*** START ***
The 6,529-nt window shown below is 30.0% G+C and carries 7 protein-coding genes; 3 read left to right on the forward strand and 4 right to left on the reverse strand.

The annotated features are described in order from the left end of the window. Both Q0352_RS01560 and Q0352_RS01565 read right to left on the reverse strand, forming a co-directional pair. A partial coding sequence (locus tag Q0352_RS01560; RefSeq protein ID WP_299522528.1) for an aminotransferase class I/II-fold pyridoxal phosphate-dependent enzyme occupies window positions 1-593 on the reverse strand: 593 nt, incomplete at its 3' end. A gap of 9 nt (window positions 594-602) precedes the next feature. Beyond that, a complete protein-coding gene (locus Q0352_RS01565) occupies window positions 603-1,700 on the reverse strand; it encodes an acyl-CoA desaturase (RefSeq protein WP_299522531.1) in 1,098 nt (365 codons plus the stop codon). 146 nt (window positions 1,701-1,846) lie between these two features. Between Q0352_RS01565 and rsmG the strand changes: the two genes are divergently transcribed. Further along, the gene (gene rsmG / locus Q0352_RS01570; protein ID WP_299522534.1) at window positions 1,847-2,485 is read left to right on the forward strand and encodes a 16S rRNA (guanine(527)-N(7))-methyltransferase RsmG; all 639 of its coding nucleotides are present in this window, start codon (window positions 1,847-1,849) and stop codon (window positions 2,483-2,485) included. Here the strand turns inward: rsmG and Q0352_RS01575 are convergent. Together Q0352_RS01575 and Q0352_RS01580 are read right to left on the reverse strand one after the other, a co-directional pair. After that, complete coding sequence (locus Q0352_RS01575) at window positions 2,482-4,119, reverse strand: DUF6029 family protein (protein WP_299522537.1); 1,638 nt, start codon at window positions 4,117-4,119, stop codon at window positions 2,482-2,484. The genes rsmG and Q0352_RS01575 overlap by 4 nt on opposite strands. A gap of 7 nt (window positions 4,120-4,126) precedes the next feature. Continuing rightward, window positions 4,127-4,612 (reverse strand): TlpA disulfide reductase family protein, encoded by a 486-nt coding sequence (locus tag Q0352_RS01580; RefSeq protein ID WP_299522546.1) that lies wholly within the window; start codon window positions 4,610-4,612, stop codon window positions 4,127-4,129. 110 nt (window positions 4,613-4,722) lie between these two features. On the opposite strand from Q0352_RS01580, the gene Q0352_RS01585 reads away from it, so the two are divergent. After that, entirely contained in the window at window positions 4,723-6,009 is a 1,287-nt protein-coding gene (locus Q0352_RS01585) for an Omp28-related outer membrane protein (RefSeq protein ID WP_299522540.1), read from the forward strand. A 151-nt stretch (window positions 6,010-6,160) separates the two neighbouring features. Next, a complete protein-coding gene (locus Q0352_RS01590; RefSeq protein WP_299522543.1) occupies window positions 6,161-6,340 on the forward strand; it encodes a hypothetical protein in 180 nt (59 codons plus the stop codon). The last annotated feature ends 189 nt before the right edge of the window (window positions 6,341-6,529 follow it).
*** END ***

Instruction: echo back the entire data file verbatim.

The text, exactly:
The 6,529-nt window shown below is 30.0% G+C and carries 7 protein-coding genes; 3 read left to right on the forward strand and 4 right to left on the reverse strand.

The annotated features are described in order from the left end of the window. Both Q0352_RS01560 and Q0352_RS01565 read right to left on the reverse strand, forming a co-directional pair. A partial coding sequence (locus tag Q0352_RS01560; RefSeq protein ID WP_299522528.1) for an aminotransferase class I/II-fold pyridoxal phosphate-dependent enzyme occupies window positions 1-593 on the reverse strand: 593 nt, incomplete at its 3' end. A gap of 9 nt (window positions 594-602) precedes the next feature. Beyond that, a complete protein-coding gene (locus Q0352_RS01565) occupies window positions 603-1,700 on the reverse strand; it encodes an acyl-CoA desaturase (RefSeq protein WP_299522531.1) in 1,098 nt (365 codons plus the stop codon). 146 nt (window positions 1,701-1,846) lie between these two features. Between Q0352_RS01565 and rsmG the strand changes: the two genes are divergently transcribed. Further along, the gene (gene rsmG / locus Q0352_RS01570; protein ID WP_299522534.1) at window positions 1,847-2,485 is read left to right on the forward strand and encodes a 16S rRNA (guanine(527)-N(7))-methyltransferase RsmG; all 639 of its coding nucleotides are present in this window, start codon (window positions 1,847-1,849) and stop codon (window positions 2,483-2,485) included. Here the strand turns inward: rsmG and Q0352_RS01575 are convergent. Together Q0352_RS01575 and Q0352_RS01580 are read right to left on the reverse strand one after the other, a co-directional pair. After that, complete coding sequence (locus Q0352_RS01575) at window positions 2,482-4,119, reverse strand: DUF6029 family protein (protein WP_299522537.1); 1,638 nt, start codon at window positions 4,117-4,119, stop codon at window positions 2,482-2,484. The genes rsmG and Q0352_RS01575 overlap by 4 nt on opposite strands. A gap of 7 nt (window positions 4,120-4,126) precedes the next feature. Continuing rightward, window positions 4,127-4,612 (reverse strand): TlpA disulfide reductase family protein, encoded by a 486-nt coding sequence (locus tag Q0352_RS01580; RefSeq protein ID WP_299522546.1) that lies wholly within the window; start codon window positions 4,610-4,612, stop codon window positions 4,127-4,129. 110 nt (window positions 4,613-4,722) lie between these two features. On the opposite strand from Q0352_RS01580, the gene Q0352_RS01585 reads away from it, so the two are divergent. After that, entirely contained in the window at window positions 4,723-6,009 is a 1,287-nt protein-coding gene (locus Q0352_RS01585) for an Omp28-related outer membrane protein (RefSeq protein ID WP_299522540.1), read from the forward strand. A 151-nt stretch (window positions 6,010-6,160) separates the two neighbouring features. Next, a complete protein-coding gene (locus Q0352_RS01590; RefSeq protein WP_299522543.1) occupies window positions 6,161-6,340 on the forward strand; it encodes a hypothetical protein in 180 nt (59 codons plus the stop codon). The last annotated feature ends 189 nt before the right edge of the window (window positions 6,341-6,529 follow it).